Non-alcoholic fatty liver disease (NAFLD) is currently defined as the accumulation of excessive fat in the liver in the absence of secondary causes or other liver disease aetiologies. It is the most common cause of liver disease worldwide and is closely linked to type II diabetes (T2DM) and obesity with recent meta-analyses estimating the prevalence at approximately 25% in the Western World. NAFLD is a broad spectrum of disease states and most people with NAFLD have simple steatosis with low risk of progression and low risk of liver-related mortality or morbidity. The presence of T2DM can accelerate disease progression and approximately 10%–20% of patients can develop the progressive, inflammatory form: non-alcoholic steatohepatitis (NASH), characterised by lobular inflammation and hepatocyte ballooning which is associated with the development of fibrosis, cirrhosis and its complications including liver failure and hepatocellular carcinoma (HCC).1 Despite this large disease burden of significant clinical impact, most people living with NAFLD are undiagnosed,2 disease course prediction is imprecise and there are no treatments licensed for this condition. This review will highlight some of the recent developments in NAFLD, focusing on disease definition and diagnosis, risk stratification and treatments.


Patients may have more than one aetiology affecting the liver at the same time, but the current definition of NAFLD requires that other causes of liver disease are excluded. Therefore, the increasingly described synergistic effect of multiple aetiologies on disease progression is not acknowledged, large numbers of patients are excluded from clinical studies in this field, including therapeutic trials, and patients’ metabolic risk may not be recognised or addressed. Recognising this close association with metabolic risk, an international consensus has proposed the term metabolic-associated fatty liver disease (MAFLD)3 as the presence of hepatic steatosis plus one of the following: overweight/obese, T2DM or evidence of two or more features of metabolic dysfunction.4While this reflects the real-world disease burden, by selecting patients with metabolic factors that are also risk factors for liver disease progression, the new definition identifies patients with poorer prognosis compared with patients with NAFLD.5 Therefore, a change in definition will have implications for clinical trial design and biomarker discovery and may impact decisions around the treatment of comorbidities.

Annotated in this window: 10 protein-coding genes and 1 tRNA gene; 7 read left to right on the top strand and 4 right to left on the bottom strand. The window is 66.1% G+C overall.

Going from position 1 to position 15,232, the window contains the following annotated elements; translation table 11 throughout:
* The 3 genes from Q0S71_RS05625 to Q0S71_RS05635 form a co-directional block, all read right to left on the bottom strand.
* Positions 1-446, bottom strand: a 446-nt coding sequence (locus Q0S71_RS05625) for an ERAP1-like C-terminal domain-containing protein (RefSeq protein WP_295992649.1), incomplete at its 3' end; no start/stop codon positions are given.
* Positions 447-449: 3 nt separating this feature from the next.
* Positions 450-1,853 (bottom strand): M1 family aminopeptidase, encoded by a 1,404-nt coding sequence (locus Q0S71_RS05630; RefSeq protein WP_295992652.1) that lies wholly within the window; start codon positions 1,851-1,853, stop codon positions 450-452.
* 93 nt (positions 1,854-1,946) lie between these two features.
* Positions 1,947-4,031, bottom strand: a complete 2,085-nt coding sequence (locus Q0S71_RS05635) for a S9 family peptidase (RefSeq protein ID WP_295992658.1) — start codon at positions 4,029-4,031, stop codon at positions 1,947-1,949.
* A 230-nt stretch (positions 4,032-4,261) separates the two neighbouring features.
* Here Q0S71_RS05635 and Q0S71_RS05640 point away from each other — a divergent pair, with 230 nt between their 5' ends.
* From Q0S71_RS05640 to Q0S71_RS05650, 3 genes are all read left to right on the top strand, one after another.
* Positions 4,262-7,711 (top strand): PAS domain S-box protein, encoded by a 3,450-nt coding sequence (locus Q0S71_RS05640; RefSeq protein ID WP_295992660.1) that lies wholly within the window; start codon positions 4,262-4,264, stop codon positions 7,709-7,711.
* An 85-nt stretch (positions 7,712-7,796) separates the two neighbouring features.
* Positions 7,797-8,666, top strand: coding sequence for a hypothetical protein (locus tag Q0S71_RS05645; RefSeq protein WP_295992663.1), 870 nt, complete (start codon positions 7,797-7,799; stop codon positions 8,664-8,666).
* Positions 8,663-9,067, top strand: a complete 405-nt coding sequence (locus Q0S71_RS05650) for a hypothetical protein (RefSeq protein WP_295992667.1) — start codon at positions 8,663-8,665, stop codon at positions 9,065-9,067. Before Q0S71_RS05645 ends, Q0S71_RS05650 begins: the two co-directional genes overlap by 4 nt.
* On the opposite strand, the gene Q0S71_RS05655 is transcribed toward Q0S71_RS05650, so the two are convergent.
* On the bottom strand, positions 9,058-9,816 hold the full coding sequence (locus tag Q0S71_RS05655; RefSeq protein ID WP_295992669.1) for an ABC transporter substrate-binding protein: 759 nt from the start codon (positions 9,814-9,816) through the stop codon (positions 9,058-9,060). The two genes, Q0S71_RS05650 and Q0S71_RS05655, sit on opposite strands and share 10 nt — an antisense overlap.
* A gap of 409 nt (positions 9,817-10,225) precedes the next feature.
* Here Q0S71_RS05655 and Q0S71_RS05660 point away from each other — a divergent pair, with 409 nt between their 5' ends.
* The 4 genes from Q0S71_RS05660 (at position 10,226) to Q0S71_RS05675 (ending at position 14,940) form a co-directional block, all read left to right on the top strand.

Advances in epidemiology and natural history